Darker than Black 2 - A Failure to Engage/Engaging in Failure
Statements like these, of course, have to be qualified. The series breaks irreparably at several points throughout the seemingly-superior continuous narrative, takes a breather at parts where you’d expect things to go back to the glory of old, but no, it never does.
1. Re-introducing old characters for the sake of it. This was painful to watch, almost harsh. That one-off character meant to complement November 11’s powers? Yeah, let’s show her off, then kill her for dramatic effect. Ditto that shota doll who was cobbled together for the MI6 team for purposes of consolidating a team. We didn’t give her enough screentime then, let’s make up for it now.
Why even bother with continuity, right? What this could have been in the right hands and enough episodes would have been golden, a treasure trove absolutely brimming over with enough story to sell enough BDs for a third season or a spinoff. The various intelligence agencies could have taken cues from the original, numerous, now-deceased contractors and talked about them, introduced characters with direct connections to them, made it feel like we were still in the same world we left. They didn’t.
2. Not making us care enough about the new characters. Suou dipped and swayed in terms of inducing both apathy and annoyance, going from one to another like the hormone-driven teenager she almost was. Why should I care that there’s some guy interested in her when it does absolutely nothing to forward the story? Why should I care about her classmates, for that matter, or the conflict? Speaking of conflict…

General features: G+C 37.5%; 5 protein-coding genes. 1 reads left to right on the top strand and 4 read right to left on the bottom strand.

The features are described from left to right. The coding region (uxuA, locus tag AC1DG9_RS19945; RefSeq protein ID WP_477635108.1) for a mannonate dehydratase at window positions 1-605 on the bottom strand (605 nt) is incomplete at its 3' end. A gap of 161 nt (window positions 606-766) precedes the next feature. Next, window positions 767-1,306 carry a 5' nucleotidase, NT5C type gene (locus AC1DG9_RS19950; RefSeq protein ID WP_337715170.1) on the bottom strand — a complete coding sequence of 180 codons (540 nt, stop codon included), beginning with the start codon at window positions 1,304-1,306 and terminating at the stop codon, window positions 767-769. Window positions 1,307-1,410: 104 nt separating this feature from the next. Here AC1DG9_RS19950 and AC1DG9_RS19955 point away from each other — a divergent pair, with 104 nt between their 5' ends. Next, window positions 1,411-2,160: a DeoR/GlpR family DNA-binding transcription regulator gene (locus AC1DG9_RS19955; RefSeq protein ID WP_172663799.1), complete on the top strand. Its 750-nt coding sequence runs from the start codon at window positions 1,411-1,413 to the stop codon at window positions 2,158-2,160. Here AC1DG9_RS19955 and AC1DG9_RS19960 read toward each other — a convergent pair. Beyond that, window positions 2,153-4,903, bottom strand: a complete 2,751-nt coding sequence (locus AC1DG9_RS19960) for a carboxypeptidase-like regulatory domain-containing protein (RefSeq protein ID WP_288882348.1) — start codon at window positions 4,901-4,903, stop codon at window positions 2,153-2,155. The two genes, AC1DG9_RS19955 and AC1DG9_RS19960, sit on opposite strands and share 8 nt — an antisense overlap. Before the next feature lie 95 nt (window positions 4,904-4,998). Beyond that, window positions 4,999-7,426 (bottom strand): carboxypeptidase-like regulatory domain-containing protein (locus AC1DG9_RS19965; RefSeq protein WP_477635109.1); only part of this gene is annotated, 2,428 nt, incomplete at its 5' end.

3. What was at stake wasn’t enough. What the hell were they fighting for? Oh, that’s right, she wants to see her brother, and there’s something about some papers, a prophecy, and the end of the world. But I don’t care at this point. Why are you holding me at arms length from the gravity of the situation?
Those who hadn’t seen this with the foreknowledge of the Gaiden episodes wouldn’t know that Hei just wants to see Yin again. Either way, do we really have to bother at this point? Why slap the mythological baggage of Izanami and Izanagi onto characters that are, at this point, some sort of abstract conundrum? Why name your series Gemini when the focus is solely on one twin, and not both? Where is the escalation of conflict, of urgency, of wanting to know what happens next?
4. Post-hoc, the new in medias res. This made me weep inside, and I would have wept openly if I actually enjoyed displaying my grief over trivial things like flaws in my media. Amagiri survived that full-body incineration, of course, with nothing more than mild third-degree burns and loss of hair. There was an excellent opportunity to give Mao the backstory he never had—and merely hinted at—in the original. Amber? Why, let’s throw her like a red herring at the viewer! It’s not like her original line, “I’ve travelled so far to see you, Hei,” actually had any potential!
This one hit me the hardest, and it’s not because they seemed so tacked on, so after the event that puerile attempts at fanfiction could come up with better. It’s because Okamura did show during the glimpses of brilliance that accompanied breathing new life into said old characters that it would have fit so cohesively if he wanted to.
5. The soundtrack. For the love of all that’s holy, the soundtrack. Watching the sakura OVA before the Gaiden was a mistake—it reminded me of how Kanno’s decades of composing come full circle could never be replicated with the magic that only she could do. Those who believe that this tour de force of Kanno’s was merely ‘X lite’, where X was a previous work of hers—pearls before swine. Those who deluded themselves into thinking that this soundtrack beat the original—I guess awful techno and meandering generic anime music must have their niche audience.